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Medium 9781576753774

Chapter 2: The Trust of Character: Contractual Trust

Slice ePub May 14, 2014

“I’m really frustrated! Phil said he was going to get that report to me by 10 A . M ., and here it is 3 P . M . and I still don’t have it! It’s my neck on the chopping block if I don’t get that finished project to the boss by the end of the day!”

Have you ever been disappointed by people because they didn’t do what they said they would, didn’t do what they had promised?

“The boss wants it done yesterday!” Mary said in exasperation. “We’ve got to get this product to market in two weeks, yet there are major problems with it that will take longer to get ironed out.”

Have you ever been frustrated because a leader made an unreasonable request of you, and you were not given an opportunity to negotiate that expectation? Did you end up with no time to do the job right in the first place, having to sacrifice the quality of the project for the sake of expediency? Did the company have to spend five times as much energy and money fixing the mistakes because the project was rushed?

“Sam is always late!” the team leader said in frustration. “He knows our team meetings are at nine o’clock every Wednesday morning, yet he consistently keeps us waiting to get started. Who does he think he is, anyway? Does he think his time is more valuable than ours? That he’s more important than we are?”

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Medium 9781855754485

6 Bion’s metatheory

Slice ePub May 18, 2014

In discussing Bion’s metatheory, Paulo Sandler (2005) says that:

Bion displayed a distinct preference for developing observational theories [italics added] for the psychoanalyst’s use, rather than for creating new theories. . . . One of the few exceptions, which would remain unpublished during his lifetime, was a paper entitled “Metatheory”. It was an attempt to describe scientifically some elementary basics of psycho-analysis. One of its terms is “Breast”. Like “penis”, “splitting” and “violent emotions” it was devised as a “class of interpretations”. . . . The “interpretation breast” is made in conjunction with the “interpretation penis.” He treats the “name given to the word ‘breast’, as a hypothesis, following Hume’s view “that a hypothesis is the expression of a subjective sense that certain associations are constantly conjoined, and is not a representation corresponding to an actuality.” [ P. Sandler, 2005, p. 91]

Sandler has here grasped the essence of Bion’s enterprise in creating a psychoanalytic theory that was not only based on clinical observation but also included metaphysical concepts: literally, the metaphysical concept of the hypothesis of a breast or penis: in Plato’s terms archetypal Ideal Forms, essences, or in Kant’s terms, noumena or things-in-themselves—that is, not sensible to perception. Of importance also is Hume’s concept of the “constant conjunction”, finding a pattern in which two objects or thoughts become thought of as belonging together. This could apply to the name “breast” becoming affixed to the hypothesis “breast”, It is also applicable to the idea of “pattern”, being able clinically to discern a pattern in the patient’s free associations.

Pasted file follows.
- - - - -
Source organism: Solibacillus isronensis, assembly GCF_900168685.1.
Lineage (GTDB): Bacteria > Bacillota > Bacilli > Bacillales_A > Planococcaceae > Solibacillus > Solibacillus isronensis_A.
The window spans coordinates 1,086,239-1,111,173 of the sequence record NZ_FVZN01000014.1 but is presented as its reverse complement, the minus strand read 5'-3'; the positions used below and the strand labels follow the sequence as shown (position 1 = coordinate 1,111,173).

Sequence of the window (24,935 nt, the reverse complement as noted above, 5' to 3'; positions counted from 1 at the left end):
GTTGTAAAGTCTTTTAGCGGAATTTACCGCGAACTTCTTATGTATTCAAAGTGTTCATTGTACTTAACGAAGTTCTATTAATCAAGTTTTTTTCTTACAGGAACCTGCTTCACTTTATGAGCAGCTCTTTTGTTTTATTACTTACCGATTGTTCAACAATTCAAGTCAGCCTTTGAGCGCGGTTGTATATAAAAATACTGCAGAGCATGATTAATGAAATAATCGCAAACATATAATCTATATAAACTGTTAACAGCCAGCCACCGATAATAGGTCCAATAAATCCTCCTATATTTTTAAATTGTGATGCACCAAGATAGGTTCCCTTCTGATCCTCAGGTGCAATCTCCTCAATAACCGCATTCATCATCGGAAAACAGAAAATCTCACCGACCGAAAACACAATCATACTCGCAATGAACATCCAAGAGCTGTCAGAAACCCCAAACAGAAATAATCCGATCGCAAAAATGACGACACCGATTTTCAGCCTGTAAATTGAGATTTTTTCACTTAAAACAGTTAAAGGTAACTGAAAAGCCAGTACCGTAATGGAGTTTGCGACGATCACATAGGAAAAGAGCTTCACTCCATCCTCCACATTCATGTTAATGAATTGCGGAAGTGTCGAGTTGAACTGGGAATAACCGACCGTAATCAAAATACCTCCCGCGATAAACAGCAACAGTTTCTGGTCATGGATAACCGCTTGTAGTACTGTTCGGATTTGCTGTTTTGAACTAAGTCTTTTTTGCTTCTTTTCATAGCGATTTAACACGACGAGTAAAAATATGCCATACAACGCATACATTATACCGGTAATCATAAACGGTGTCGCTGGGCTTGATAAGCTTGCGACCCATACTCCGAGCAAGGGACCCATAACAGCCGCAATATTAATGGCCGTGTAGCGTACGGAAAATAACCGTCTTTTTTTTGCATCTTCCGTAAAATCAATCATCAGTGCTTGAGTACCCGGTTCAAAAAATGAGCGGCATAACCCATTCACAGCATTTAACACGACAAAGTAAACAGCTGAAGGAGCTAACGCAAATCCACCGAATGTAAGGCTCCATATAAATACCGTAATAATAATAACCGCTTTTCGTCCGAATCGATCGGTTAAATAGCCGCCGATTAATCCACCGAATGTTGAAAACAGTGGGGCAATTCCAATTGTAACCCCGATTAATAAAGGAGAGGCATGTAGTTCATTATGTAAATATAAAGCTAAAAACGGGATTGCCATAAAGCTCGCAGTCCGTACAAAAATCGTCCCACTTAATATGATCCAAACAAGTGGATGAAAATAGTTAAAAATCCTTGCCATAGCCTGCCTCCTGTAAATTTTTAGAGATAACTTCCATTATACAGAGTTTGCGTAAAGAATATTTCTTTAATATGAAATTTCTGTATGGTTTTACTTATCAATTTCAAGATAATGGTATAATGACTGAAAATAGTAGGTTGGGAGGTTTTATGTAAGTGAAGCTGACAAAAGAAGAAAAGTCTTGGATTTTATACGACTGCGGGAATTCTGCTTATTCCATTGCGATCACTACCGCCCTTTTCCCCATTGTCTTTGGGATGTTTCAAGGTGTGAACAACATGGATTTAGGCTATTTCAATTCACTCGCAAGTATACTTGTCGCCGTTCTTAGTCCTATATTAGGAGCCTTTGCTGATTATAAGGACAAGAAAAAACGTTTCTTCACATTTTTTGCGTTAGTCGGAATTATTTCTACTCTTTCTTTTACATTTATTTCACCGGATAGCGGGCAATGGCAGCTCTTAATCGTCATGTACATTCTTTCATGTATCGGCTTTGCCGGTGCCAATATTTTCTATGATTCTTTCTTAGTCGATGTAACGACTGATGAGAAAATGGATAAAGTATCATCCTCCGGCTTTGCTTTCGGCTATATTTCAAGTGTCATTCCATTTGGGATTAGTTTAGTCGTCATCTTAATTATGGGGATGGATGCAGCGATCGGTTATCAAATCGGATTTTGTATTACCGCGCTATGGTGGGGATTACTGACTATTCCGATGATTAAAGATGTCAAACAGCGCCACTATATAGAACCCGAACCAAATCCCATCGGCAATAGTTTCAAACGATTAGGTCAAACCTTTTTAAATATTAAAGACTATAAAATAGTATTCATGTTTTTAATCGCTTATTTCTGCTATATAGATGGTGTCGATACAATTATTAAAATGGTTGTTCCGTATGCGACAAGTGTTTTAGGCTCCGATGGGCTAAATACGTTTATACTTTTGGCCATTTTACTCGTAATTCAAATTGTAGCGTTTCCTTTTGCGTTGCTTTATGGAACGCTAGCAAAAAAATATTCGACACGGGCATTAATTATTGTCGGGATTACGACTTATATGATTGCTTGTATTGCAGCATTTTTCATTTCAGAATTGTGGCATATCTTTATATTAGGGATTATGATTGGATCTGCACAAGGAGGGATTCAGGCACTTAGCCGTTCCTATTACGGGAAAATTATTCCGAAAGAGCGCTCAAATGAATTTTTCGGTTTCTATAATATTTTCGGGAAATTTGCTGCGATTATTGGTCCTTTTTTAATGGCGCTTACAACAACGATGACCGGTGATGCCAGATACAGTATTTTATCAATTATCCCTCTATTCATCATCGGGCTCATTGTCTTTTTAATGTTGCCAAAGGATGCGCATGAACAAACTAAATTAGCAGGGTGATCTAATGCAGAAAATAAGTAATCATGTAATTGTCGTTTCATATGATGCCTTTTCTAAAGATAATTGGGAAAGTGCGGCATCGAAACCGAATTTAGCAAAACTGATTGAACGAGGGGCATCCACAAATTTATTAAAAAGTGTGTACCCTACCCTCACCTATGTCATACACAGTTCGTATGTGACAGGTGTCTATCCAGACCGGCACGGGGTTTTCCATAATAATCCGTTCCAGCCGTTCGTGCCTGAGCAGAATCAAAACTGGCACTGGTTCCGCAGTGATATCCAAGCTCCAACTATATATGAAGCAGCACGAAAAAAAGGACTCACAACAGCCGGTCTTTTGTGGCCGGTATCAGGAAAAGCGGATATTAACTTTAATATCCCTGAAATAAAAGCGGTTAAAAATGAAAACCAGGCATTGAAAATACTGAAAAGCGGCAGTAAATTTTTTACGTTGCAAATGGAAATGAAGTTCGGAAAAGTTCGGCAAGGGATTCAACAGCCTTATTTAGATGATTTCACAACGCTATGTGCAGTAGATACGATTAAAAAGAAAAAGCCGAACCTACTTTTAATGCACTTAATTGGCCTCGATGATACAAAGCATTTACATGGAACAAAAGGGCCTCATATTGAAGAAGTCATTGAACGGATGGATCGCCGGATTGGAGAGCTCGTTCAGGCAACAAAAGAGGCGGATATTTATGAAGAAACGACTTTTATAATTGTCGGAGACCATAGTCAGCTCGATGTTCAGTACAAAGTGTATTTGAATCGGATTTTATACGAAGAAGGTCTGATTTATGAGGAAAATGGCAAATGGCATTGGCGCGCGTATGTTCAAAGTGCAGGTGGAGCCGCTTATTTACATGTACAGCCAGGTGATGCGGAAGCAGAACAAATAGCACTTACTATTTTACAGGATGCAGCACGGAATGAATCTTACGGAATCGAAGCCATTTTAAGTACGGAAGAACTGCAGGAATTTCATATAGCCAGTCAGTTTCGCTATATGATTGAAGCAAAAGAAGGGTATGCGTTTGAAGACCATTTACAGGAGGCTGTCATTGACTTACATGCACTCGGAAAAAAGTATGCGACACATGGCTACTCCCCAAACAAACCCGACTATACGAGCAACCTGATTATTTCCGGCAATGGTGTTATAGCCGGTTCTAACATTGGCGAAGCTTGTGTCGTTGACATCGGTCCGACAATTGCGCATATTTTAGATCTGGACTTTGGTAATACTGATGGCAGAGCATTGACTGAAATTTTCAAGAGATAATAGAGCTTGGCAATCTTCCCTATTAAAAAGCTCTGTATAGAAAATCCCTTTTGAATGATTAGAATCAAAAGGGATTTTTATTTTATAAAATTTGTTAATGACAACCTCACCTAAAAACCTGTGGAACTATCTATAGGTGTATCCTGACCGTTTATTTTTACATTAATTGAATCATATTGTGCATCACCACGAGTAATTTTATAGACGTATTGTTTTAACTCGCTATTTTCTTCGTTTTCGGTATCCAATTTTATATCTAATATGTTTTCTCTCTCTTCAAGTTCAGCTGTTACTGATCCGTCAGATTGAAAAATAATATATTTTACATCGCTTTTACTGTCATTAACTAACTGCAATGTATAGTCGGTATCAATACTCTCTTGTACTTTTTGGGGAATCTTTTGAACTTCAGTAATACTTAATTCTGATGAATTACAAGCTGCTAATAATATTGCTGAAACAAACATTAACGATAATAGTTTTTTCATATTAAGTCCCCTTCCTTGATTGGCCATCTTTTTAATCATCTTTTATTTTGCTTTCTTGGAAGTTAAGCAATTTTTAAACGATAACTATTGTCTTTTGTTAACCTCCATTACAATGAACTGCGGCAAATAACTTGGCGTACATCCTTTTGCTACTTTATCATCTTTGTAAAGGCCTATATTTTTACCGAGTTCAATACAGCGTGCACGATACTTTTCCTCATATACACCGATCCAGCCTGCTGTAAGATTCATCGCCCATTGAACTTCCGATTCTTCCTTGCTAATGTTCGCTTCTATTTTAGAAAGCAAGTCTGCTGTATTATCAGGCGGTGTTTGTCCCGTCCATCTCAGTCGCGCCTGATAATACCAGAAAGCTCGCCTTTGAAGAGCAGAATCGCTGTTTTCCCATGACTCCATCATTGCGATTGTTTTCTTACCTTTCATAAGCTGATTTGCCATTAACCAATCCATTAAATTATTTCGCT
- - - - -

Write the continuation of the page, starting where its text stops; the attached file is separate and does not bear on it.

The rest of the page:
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Medium 9781588437129

For Families

Slice ePub May 25, 2014

Although both the Summer Palace and the Temple of Heaven have plenty of space for the kids to enjoy, Beijing's imperial attractions can be a bit boring for them and so it's best to intersperse these serious sights with some fun options. Other open spaces worth a visit include Ritan Park (north of Yong'anli subway), which has plenty of rocks for the kids to clamber over and trees to hide behind, or Ditan Park (north of Yonghegong subway), which has more formalized kiddies' attractions. Other kid-friendly sights in the city include:

n      The Aquarium (daily 9 am-5:30 pm; $100 adults, $50 children), located at the northern end of Beijing Zoo at 18B Gaoliangqiao Xijie, Haidian the zoo itself is best avoided unless you really, really want to see pandas.

n      The Planetarium (Wed-Fri 10 am-4 pm, Sat and Sun 9 am-4:30 pm), at 138 Xizhimen Wai Dajie, isn't far from the aquarium (above) and has recently undergone a major refit. Its displays are now state-of-the-art and include a space-shuttle simulator and a 4-D movie theater! Different attractions range in cost from $30 to $45. 

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Medium 9780987332189

4. Objects and Functions

Slice ePub February 25, 2015

In the previous chapter, we looked at arrays. Now we’re going to look at objects, which are similar to arrays in that they are containers for collections of data. Though there are similarities―arrays are actually a type of object―there are also some significant differences.

As with arrays, there are a couple of ways to create objects, and, just like arrays, one is preferred over the other. So even though you can do this:

it is much better to do this:

The latter is simpler, safer, and therefore preferable. If you remember from Chapter 3, Array() can be overwritten for malicious purposes. So can Object(), which is why it's safer to use the object literal notation {} as it's unable to be overwritten. The object literal represents a new, empty object.

Whereas in an array, values are simply added and accessed by index, objects use a key/value pair system. These two distinct ways of storing values make it fairly simple when choosing between arrays or objects for your data storage and retrieval needs. For example:

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Medium 9781576336823

Level 1: Grade School_L-O: Praxis I Commonly Confused Words

Slice ePub June 25, 2014

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